This Thursday, October 30, the Canonical team will celebrate the release of the latest version of their Linux desktop, Ubuntu 8.10. Based on Linux kernel 2.6.27, the release will feature some big improvements including the ability to install Ubuntu to a USB drive, secured guest sessions to allow system owners to give non-regular users a locked down session easily so they can use the full system without interference to programs or data, and the latest Gnome 2.24 Desktop Environment.
But one of the biggest features Canonical has been talking about is the inclusion of 3G support, through the integration of the newest version of Network Manager.
"For constant connectivity public WiFi has limitations. Improvements to the network manager in Ubuntu 8.10 makes it simple to detect and connect to 3G networks and manage connectivity. This connectivity is delivered through an inbuilt 3G modem, through 'dongle' support, through a mobile phone or through Bluetooth. It is a complex environment that Ubuntu 8.10 simplifies through a single interface and the auto-detection of many of the most popular devices," Canonical said in a release on the Ubuntu website.
I decided to take this new feature for a test drive and was excited to find that it worked surprisingly well. I installed the release candidate of 8.10, which you can download from the Ubuntu website, onto a Dell Latitude D505 with 1GB of RAM. This is one of my beater laptops from work that I haul around to troubleshoot network issues or take with me on the road to places where I'm less concerned about high performance and more about utility or about losing or damaging the system. Normally the system runs Windows XP Professional SP3, and I utilize my old AT&T Tilt to tether and connect to AT&T's 3G network when I'm not near Wi-Fi.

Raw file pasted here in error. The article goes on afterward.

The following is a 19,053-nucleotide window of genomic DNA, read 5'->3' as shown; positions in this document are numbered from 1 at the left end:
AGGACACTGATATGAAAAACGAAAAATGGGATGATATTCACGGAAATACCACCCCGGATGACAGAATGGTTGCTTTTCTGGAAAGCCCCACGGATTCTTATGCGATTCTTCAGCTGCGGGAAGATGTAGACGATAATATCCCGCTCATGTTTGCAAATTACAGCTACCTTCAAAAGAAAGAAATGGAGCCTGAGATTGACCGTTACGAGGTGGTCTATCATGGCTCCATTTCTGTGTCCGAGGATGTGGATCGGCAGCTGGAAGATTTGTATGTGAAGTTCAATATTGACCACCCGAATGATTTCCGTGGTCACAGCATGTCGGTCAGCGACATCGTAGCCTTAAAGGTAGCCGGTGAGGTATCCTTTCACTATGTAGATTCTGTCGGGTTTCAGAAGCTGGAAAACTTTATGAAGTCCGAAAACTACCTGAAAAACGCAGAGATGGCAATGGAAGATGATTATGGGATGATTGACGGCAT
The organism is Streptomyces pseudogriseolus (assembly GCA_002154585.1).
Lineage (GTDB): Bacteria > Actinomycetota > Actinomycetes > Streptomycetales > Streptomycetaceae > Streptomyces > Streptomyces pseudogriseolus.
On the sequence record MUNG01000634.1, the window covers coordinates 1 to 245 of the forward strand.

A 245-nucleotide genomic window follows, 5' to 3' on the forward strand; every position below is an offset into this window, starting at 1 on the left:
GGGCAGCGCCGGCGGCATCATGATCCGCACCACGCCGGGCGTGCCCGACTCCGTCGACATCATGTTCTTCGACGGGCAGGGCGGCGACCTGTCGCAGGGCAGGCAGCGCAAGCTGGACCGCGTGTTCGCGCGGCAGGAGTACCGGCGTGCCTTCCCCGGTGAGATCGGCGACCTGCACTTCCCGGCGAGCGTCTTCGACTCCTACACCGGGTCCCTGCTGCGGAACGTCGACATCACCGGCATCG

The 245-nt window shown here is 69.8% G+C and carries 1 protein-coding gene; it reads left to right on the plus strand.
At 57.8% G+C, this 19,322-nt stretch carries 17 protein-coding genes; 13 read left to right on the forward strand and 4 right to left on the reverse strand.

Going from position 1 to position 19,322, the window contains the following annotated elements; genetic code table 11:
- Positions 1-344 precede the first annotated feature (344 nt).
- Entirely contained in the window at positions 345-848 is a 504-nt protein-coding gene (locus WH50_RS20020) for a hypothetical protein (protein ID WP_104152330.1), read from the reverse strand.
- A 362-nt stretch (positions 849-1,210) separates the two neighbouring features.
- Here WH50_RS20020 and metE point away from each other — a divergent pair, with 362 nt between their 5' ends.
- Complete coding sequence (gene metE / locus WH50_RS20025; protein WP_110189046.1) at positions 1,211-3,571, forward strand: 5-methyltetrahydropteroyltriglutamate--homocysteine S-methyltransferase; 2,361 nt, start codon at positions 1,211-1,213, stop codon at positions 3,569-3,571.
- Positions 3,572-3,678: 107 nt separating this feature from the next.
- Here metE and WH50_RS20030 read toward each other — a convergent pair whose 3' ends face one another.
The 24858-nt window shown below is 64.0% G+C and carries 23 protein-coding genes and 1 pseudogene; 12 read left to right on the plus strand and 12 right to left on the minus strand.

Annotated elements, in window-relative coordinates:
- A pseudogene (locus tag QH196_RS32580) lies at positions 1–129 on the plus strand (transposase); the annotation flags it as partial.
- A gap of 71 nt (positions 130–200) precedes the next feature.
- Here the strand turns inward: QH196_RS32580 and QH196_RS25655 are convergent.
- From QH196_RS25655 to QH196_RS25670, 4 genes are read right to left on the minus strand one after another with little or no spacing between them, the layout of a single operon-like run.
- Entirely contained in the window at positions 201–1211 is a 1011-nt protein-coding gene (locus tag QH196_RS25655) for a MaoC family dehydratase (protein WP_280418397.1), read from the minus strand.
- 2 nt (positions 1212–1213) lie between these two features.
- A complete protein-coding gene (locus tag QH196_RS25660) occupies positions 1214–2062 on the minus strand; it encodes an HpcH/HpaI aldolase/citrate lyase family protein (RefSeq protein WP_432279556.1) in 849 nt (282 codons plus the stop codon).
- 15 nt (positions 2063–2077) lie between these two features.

After taking my SIM card out of my iPhone 3G and placing it into my Tilt, which is running Windows Mobile 6.1, I plugged the Tilt into the laptop and as soon as the phone had fully booted up, Ubuntu's network manager detected a new network card called "auto eth2" -- after launching the built in "Internet Connection Sharing" on Windows Mobile and starting the service, my laptop started searching for an IP address and within seconds it had found one.
No drivers, no struggling around editing configuration files, not even the need to release or renew an address. I plugged it in and "it just worked."
I am continually more and more pleased with the progress being made by Linux distribution developers and this latest release of Ubuntu was no exception. The rest of the OS seems very solid and after this Thursday when the final version of 8.10 goes public, I may end up making Ubuntu a full time resident on this system for field work. One of the major things that was holding my back was an easy way to perform tethering and I was very pleased by the results of my test.